And they said among themselves: “Who shall roll away the stone from the door of the sepulchre?” This was the subject of the Myrrh-bearing Women’s conversation as they climbed up to Golgotha, looking for nothing unexpected. The women’s weak hands where not strong enough to roll the stone away from the tomb’s entrance, for it was very great. Those poor women! They did not remember that the labour to perform which they were hastening so zealously to the tomb had already be performed during the Lord’s earthly life. At Bethany, at supper in the house of Simon the Leper, a woman had poured precious spikenard over Christ’s head. The omniscient Lord said at the time about this woman: “In that she hath poured this ointment on My body, she did it for My burial” (Matthew 26:12). He had a clear foreknowledge that His body would, in death, receive no other anointing. You may ask: then why did Providence allow these devout women to be so bitterly disappointed? To buy precious myrrh, to come fearfully through the dark and sleepless night to the tomb and not to perform that loving act for which they had sacrificed so much? But did Providence not reward their efforts in an incomparably richer way, in giving – in place of the dead body – the living Lord?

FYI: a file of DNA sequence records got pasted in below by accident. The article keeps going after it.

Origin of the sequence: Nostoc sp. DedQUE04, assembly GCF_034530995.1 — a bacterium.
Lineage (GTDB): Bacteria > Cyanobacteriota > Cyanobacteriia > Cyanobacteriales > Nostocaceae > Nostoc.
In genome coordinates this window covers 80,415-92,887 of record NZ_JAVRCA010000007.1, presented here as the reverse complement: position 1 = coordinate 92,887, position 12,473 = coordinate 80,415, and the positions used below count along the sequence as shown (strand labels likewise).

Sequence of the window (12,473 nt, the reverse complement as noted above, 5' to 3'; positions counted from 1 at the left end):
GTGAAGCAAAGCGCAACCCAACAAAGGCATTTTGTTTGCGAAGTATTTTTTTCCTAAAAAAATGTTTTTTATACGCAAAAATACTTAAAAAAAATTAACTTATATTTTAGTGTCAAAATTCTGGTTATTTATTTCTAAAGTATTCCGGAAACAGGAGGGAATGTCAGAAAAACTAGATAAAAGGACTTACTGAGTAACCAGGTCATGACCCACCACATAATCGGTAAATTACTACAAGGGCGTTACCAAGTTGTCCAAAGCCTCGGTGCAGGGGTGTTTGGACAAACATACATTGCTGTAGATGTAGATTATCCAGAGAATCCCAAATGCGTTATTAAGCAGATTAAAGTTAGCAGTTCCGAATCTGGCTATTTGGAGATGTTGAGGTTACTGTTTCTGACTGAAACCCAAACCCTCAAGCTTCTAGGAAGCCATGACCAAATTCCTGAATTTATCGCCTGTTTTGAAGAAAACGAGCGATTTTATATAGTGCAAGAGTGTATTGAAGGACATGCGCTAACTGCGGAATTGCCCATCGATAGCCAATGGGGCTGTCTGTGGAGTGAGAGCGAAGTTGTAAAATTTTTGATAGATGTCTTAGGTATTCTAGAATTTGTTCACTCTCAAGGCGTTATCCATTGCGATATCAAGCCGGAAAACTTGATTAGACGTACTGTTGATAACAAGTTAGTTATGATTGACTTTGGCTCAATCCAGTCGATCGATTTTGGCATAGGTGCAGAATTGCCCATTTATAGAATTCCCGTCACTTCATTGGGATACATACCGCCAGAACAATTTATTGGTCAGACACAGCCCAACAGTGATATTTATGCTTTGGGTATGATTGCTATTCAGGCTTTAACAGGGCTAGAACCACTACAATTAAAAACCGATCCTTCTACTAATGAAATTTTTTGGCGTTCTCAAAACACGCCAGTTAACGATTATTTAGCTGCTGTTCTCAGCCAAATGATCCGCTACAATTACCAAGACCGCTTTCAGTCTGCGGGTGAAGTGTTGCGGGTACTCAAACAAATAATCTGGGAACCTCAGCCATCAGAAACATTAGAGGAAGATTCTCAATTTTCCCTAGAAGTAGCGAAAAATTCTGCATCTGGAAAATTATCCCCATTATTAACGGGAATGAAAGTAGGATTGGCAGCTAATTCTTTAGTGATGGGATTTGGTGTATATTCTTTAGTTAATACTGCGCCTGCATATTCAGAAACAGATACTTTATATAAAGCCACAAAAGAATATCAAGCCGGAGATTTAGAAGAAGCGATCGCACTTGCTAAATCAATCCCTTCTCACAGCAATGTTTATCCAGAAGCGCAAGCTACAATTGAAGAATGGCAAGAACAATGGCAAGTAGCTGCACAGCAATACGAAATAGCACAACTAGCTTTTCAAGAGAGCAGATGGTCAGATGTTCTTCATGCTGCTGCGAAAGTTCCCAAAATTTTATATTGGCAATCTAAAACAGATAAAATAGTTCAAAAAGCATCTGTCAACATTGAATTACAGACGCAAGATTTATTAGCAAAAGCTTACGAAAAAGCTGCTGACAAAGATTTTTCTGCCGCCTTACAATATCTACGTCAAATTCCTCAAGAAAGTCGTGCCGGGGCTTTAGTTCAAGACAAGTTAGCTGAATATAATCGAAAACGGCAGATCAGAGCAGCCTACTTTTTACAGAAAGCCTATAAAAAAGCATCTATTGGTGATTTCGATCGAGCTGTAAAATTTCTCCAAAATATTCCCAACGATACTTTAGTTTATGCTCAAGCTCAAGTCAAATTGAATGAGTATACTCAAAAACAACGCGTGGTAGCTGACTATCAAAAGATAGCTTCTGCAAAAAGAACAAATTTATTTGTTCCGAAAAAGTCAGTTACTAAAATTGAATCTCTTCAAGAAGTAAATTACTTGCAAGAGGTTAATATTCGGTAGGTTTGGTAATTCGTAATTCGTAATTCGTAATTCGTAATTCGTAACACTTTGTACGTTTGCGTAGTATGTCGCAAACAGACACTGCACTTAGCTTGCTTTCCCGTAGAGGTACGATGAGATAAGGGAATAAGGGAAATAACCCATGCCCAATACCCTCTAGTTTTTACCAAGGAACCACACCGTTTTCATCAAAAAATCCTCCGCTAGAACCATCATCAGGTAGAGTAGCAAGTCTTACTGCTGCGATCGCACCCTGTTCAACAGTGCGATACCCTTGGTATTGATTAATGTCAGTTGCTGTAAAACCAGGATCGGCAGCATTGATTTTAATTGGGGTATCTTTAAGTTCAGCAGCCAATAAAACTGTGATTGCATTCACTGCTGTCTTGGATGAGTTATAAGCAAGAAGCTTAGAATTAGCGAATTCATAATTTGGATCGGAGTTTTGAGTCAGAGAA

+ St. Nikolai Velimirovich, Homilies: Commentary on the Gospel Readings for Great Feasts and Sundays Throughout the Year, Volume 1, “22. The Second Sunday After Easter: The Gospel on the Myrhh-Bearing Women”